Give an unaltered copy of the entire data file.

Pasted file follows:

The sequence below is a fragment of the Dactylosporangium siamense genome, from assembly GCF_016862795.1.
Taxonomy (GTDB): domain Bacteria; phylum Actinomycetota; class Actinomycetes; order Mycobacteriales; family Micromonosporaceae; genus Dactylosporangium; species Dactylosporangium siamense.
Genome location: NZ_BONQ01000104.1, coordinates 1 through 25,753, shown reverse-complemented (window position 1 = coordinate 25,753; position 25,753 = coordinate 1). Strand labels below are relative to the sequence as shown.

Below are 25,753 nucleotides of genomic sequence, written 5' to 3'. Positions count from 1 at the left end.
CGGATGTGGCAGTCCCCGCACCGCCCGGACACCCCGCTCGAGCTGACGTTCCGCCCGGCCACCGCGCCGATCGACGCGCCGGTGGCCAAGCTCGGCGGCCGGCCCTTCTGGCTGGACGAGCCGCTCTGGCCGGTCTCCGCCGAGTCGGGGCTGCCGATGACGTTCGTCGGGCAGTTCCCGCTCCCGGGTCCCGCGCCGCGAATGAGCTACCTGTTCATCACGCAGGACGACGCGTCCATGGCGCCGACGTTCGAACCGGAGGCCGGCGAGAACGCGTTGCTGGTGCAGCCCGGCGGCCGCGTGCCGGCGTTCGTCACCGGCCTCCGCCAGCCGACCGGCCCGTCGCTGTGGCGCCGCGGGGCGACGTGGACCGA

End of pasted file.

The sequence below is a fragment of the Dactylosporangium siamense genome, from assembly GCF_016862795.1.
Taxonomy (GTDB): domain Bacteria; phylum Actinomycetota; class Actinomycetes; order Mycobacteriales; family Micromonosporaceae; genus Dactylosporangium; species Dactylosporangium siamense.
Genome location: NZ_BONQ01000104.1, coordinates 1 through 25,753, shown reverse-complemented (window position 1 = coordinate 25,753; position 25,753 = coordinate 1). Strand labels below are relative to the sequence as shown.

Below are 25,753 nucleotides of genomic sequence, written 5' to 3'. Positions count from 1 at the left end.
CGGATGTGGCAGTCCCCGCACCGCCCGGACACCCCGCTCGAGCTGACGTTCCGCCCGGCCACCGCGCCGATCGACGCGCCGGTGGCCAAGCTCGGCGGCCGGCCCTTCTGGCTGGACGAGCCGCTCTGGCCGGTCTCCGCCGAGTCGGGGCTGCCGATGACGTTCGTCGGGCAGTTCCCGCTCCCGGGTCCCGCGCCGCGAATGAGCTACCTGTTCATCACGCAGGACGACGCGTCCATGGCGCCGACGTTCGAACCGGAGGCCGGCGAGAACGCGTTGCTGGTGCAGCCCGGCGGCCGCGTGCCGGCGTTCGTCACCGGCCTCCGCCAGCCGACCGGCCCGTCGCTGTGGCGCCGCGGGGCGACGTGGACCGA